Consolations of Solitude

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Jewett, 1856 - 261 pages
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Page 260 - By passion driven: But yet the light that led astray, Was light from heaven.
Page 250 - I trust I have .long since made my peace with the King of kings. No personal consideration shall induce me to abandon the righteous cause of my country. Tell governor Gage, it is the advice of Samuel Adams to him, no longer to insult the feelings of an exasperated people.
Page 77 - ... past fourscore, And climb steep hills, and on dull days Cheer the long hours with learned lore, Or spend thy wit on tales and plays. In summer, thou wast friend of flowers, And, when the winter nights grew long, And music cheered the evening hours, Still clearest was the old man's song. Thus, while thy calm and thoughtful mind The ravages of time survived, Three generations of mankind Dropped round thee, joyless and short-lived. Thou sawest the flowers of youth decay, Half dried and withered...
Page 64 - Low on either margin bending, Drooping elms, their dark boughs blending, Lock their long arms the gorge across, And as the breeze-fanned branches toss, The green leaves fluttering to and fro, But half conceal the surge below, Whiter than the drifted snow ; While the pale mists, all silvery gray, Brood o'er the gulf of boiling spray.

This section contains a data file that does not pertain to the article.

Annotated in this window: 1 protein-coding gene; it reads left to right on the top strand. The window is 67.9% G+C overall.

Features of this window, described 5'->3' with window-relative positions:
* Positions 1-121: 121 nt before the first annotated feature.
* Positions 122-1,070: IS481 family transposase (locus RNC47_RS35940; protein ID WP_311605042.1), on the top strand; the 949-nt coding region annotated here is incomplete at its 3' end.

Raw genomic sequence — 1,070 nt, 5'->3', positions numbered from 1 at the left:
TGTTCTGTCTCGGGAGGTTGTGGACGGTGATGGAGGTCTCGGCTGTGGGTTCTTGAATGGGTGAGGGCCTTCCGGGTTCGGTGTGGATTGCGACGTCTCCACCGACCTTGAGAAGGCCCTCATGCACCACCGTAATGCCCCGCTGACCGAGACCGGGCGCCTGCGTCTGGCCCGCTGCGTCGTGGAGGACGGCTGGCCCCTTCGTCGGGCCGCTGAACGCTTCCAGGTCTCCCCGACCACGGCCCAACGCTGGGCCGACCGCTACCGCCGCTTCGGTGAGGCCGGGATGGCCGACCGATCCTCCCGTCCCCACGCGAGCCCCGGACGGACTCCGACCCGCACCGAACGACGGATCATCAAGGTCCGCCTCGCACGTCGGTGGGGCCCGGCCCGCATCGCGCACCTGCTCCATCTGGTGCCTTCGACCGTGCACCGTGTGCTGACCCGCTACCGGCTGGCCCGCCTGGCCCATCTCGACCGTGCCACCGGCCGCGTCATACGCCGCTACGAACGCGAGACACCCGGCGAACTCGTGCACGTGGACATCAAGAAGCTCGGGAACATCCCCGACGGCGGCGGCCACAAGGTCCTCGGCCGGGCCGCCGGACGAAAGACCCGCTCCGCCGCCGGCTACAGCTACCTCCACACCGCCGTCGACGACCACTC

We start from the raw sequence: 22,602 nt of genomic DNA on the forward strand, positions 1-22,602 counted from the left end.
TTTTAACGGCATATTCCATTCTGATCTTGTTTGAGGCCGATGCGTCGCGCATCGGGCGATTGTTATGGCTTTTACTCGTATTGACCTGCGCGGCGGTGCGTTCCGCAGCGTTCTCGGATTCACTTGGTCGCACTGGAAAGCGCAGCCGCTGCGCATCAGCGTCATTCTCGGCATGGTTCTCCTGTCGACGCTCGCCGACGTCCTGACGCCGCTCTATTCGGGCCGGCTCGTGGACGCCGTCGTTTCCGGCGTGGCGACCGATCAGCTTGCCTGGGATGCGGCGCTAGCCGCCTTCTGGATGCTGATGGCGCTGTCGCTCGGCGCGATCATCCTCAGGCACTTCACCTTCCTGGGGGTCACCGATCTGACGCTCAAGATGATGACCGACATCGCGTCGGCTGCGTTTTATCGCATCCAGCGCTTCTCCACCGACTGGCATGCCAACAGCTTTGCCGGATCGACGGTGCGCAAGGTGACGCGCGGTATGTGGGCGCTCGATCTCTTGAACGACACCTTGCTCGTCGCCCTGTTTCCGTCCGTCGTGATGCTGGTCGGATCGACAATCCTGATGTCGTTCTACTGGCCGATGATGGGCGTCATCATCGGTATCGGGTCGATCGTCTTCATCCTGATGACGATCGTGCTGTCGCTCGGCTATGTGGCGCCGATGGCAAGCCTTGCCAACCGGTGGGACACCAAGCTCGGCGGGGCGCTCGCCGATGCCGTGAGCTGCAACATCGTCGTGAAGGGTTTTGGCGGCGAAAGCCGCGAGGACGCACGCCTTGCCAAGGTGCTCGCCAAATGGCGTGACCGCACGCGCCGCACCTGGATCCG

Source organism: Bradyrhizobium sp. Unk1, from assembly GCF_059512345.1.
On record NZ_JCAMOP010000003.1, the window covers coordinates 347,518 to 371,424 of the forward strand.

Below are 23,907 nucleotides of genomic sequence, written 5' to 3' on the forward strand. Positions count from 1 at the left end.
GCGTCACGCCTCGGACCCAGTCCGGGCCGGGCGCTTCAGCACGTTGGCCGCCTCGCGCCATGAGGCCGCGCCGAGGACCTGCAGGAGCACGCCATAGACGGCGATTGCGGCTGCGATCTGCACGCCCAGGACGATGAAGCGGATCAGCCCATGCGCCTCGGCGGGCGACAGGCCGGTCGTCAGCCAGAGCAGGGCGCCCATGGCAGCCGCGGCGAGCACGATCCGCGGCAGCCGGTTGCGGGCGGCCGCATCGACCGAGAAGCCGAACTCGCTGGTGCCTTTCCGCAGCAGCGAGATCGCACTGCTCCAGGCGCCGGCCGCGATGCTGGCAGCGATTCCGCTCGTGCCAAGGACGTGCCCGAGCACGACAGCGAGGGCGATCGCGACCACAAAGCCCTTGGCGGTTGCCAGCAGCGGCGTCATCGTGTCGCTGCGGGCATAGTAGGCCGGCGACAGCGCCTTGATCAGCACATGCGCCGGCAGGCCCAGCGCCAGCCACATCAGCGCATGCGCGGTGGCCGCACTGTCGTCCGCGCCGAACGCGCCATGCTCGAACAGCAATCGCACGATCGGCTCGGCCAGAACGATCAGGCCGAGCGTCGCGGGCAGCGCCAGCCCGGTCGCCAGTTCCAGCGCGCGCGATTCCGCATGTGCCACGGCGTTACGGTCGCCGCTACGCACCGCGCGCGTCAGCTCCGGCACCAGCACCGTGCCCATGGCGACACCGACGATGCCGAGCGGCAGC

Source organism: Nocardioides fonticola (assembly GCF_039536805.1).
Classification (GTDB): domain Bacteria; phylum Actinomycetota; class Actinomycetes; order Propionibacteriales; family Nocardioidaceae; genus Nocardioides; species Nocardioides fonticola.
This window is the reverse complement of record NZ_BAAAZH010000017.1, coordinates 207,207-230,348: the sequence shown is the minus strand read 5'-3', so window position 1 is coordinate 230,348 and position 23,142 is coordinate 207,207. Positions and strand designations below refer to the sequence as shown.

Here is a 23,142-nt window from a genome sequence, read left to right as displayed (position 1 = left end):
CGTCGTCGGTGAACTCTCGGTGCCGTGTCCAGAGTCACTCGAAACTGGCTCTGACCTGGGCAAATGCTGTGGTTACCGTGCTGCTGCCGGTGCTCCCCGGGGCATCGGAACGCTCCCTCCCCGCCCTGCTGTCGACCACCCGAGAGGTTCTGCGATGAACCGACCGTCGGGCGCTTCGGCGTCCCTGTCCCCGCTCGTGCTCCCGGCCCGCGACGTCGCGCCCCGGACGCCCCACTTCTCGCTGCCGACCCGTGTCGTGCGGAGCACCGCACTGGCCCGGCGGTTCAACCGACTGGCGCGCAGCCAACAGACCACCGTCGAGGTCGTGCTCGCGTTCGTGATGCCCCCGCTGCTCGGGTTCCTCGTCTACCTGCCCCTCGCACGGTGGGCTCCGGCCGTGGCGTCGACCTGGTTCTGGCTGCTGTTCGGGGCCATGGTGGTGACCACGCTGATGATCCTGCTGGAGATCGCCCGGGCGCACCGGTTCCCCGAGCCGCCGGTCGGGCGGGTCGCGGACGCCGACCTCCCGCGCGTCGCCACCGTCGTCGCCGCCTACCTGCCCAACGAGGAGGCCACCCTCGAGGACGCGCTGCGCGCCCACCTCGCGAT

Page 93 - Makes slaves go free, and can make slaves of kings. Thou governest all — the sailor on the wave, The soldier in his tent, the hermit in his cave, The conqueror at his feast, the mourner at the grave.
Page 94 - Thou art o'er all, in all, throughout all time and space ; And if this earth, and the sweet light of day, E'er in chaotic darkness melt away, Thy deep low voice, 'mongst the celestial spheres, Will still sound on throughout the unending years. There wilt thou...
Page 251 - He saw in his mind Andros seized and imprisoned, and the people instituting a new government; he reflected that the citizens of Boston and the country about...
Page 93 - Where'er I bide, thy still small voice I hear, Accusing or excusing, ever near, Judging my love, my hate, my hope, my fear; Sifting e'en dreams, as well as thought and action, Compacts dissolving, sundering the bands of faction.
Page 143 - I behold in thee ; Like some colossal statue art thou rather, Standing alone in simple majesty, So well proportioned that the common eye In thee could but a common man descry, Save that to reach thee it must look so high.

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